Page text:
Lamenting with my friends the downward spiral of our culture, as people our age are wont to do, I was reminded of my earlier days as a rampaging college student seeking to fix the system and save the world. That pursuit fed my natural leaning toward cynicism and suspicion of mankind. The cause of the day was to end war and legalize marijuana (which would induce peaceful lifestyles and loving human interaction with widespread use). Turn on, tune in, drop out! Protest! That was the plan! We did not hold a candle to the intensity and fervor of the protesting that is happening now, though we did have a few striking moments. The aftermath of my generation’s efforts seems largely to have been good music and the normalizing of promiscuity. Of course I am perhaps over-simplifying. Most of my hippie friends eventually became upstanding members of their respective communities and businesses – what we would have termed ‘sell-outs’ in those days. And the beat goes on…

As did many of my self-respecting resistance compatriots, I also swept away ‘bourgeois’ beliefs about God and religion, replacing them with an antagonism towards Jesus that He had in no way earned. It was my reaction to a hypocritical and guilt-imposing denomination that had just taught me (my freshman theology class) that the Bible was mythical. So was religion, I decided. ‘He was an alien from another planet’ was my explanation of Jesus’ appearance on our ungrateful little orb. I was fervent!!

But a few short years after college, confronted with the emptiness of atheism as a viable solution to personal devastation and failure, I became unexpectedly convinced of the reality of a personal, caring, protective God. By what can only be explained as a miraculous chain of events, I discovered that the God of the universe had heard my cry for help and had thunderously answered. What??? He cared about a heretic who called His Son a space alien? Indeed He did!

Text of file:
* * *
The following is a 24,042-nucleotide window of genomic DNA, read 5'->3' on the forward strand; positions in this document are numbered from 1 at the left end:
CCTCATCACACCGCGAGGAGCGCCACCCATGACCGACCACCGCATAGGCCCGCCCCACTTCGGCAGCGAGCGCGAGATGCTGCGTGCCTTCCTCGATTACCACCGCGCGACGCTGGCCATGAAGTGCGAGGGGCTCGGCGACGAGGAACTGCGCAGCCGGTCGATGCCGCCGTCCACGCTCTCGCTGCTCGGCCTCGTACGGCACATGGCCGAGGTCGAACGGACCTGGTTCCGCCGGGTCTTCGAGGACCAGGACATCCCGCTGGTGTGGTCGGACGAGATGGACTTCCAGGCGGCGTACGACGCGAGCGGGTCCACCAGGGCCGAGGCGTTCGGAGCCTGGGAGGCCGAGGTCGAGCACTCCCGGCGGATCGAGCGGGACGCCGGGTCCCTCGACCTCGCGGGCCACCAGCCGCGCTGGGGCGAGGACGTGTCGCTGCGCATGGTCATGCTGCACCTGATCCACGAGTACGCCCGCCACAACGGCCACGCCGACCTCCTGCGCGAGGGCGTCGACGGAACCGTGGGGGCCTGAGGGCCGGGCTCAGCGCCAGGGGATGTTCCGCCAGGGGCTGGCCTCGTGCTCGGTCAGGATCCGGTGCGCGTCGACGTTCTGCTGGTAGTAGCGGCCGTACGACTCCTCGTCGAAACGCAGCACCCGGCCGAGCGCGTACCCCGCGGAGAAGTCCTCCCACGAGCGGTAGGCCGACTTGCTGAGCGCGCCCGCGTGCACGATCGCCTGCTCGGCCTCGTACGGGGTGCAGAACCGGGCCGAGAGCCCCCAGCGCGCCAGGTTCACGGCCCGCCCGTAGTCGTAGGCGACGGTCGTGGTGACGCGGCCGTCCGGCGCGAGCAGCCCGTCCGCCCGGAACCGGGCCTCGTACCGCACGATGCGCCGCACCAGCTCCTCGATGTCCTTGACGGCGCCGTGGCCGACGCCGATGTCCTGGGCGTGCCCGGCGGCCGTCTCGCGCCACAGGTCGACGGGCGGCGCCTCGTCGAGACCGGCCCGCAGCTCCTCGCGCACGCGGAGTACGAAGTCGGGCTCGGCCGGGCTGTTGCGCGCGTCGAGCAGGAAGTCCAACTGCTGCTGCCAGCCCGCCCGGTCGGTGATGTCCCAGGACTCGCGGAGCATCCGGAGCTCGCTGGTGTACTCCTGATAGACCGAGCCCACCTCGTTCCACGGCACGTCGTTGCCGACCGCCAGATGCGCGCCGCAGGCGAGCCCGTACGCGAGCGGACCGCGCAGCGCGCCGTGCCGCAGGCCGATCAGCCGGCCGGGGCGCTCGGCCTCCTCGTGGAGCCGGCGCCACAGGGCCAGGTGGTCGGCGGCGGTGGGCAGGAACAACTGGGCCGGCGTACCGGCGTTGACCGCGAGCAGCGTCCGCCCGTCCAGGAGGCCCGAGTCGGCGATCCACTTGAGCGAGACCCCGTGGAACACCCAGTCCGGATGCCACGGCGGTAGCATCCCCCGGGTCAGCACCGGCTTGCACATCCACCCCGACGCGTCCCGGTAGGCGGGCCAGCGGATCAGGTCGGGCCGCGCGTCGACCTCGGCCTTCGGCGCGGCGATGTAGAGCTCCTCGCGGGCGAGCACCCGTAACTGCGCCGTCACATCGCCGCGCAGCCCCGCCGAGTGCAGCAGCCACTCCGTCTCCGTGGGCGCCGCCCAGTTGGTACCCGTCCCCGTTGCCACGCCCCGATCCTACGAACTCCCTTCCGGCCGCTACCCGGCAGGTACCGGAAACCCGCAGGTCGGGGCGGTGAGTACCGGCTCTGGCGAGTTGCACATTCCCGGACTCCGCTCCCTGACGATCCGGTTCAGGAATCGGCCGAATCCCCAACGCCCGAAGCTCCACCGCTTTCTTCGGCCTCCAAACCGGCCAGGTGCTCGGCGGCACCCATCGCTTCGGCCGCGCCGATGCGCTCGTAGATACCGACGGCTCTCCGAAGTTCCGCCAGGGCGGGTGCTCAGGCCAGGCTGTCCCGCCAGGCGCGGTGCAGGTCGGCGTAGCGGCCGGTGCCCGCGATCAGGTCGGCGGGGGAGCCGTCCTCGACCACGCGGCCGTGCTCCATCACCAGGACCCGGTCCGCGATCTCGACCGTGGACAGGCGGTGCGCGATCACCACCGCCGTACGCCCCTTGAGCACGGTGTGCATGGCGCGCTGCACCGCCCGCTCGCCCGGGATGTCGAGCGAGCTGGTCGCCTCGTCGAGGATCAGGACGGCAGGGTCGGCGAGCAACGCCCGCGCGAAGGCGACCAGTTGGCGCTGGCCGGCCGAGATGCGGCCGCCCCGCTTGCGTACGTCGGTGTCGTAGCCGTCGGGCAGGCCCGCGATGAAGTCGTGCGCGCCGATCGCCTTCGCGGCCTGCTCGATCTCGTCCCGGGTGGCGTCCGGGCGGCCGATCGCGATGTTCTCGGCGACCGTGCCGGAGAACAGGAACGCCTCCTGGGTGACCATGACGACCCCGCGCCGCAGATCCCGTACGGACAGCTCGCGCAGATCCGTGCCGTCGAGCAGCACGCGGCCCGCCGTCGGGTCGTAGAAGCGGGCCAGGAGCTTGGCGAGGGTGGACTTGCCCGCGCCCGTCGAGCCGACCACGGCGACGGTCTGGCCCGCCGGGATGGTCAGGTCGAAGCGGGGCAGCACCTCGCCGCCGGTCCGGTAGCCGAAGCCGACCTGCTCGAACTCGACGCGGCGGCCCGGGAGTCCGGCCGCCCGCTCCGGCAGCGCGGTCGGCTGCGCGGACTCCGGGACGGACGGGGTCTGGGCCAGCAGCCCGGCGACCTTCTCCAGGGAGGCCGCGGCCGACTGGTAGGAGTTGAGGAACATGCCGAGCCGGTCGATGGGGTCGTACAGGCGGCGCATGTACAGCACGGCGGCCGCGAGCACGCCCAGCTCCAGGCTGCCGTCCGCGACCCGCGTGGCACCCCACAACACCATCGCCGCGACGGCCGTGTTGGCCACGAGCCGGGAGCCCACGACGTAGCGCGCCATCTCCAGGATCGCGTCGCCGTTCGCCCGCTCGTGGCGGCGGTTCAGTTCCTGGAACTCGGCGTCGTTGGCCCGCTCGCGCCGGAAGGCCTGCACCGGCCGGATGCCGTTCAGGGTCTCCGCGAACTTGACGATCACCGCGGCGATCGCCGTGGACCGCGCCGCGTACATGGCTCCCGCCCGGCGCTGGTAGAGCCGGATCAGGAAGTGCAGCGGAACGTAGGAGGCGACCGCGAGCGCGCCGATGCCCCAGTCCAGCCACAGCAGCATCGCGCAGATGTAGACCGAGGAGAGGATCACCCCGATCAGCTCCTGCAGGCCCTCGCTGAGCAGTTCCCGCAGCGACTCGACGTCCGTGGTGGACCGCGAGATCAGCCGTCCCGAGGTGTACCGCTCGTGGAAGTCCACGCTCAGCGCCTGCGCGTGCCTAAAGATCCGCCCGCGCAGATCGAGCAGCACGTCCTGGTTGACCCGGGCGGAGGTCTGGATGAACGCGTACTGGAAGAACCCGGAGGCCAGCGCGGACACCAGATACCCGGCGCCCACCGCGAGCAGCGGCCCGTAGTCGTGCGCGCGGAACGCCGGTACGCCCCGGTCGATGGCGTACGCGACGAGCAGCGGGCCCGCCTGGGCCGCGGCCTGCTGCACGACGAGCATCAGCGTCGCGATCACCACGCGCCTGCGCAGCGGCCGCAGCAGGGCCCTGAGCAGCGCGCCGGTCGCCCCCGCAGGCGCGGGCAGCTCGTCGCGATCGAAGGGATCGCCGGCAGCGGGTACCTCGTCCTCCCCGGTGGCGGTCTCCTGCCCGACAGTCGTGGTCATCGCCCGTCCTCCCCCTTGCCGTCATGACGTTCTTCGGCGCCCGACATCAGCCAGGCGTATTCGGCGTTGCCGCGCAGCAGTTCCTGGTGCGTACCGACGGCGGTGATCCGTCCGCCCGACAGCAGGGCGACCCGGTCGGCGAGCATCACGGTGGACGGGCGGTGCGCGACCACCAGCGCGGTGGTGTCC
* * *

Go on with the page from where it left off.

In retrospect I can see that I, like everyone else, wanted to make a mark on the world, be a mover and a shaker, a transformative significance who would shape the course of history for the better ( better as I saw it, of course). My aspirations were noble, my efforts were strenuous, the results were disappointing. Significance came from an unlikely source! It was not until I accepted Reality in the person of Jesus Christ that I came to know the fulfillment of soul which accompanies the knowledge that I was doing what I was created for – insignificant perhaps to this world’s standards, but precious to the Lord. God in religion brought only guilt, but face to face He brought peace. I am very intrigued with ideas and beliefs about eternity and other-worldliness. I am no longer thinking of God as a space alien (although in the best sense He is), but I have been persuaded of the profound reality of the unseen. The God I cannot see tells me that He has created me because without my friendship He is not completely satisfied. And this is how He sees every person. Looking at humanity with heaven’s eyes rather than earth’s removes the cynicism and disillusioned viewpoint of mankind. I love how C.S. Lewis looks at people – as immortals who warrant respect. I want to live by this principle in every interaction with my fellow creatures!

I must ask myself: how do I treat those who annoy me, who disagree with me, whose values are different than mine, who love me, who dismiss me, who wound me, who despise me – my friends, my co-workers, my neighbors, my family, my husband?

β€œIt is a serious thing to live in a society of possible gods and goddesses, to remember that the dullest most uninteresting person you can talk to may one day be a creature which, if you saw it now, you would be strongly tempted to worship, or else a horror and a corruption such as you now meet, if at all, only in a nightmare. All day long we are, in some degree helping each other to one or the other of these destinations. It is in the light of these overwhelming possibilities, it is with the awe and the circumspection proper to them, that we should conduct all of our dealings with one another, all friendships, all loves, all play, all politics. There are no ordinary people. You have never talked to a mere mortal. Nations, cultures, arts, civilizations – these are mortal, and their life is to ours as the life of a gnat. But it is immortals whom we joke with, work with, marry, snub, and exploit – immortal horrors or everlasting splendors.”
― C.S. Lewis, The Weight of Glory

Hmmmmmm – seems like a salty perspective to me!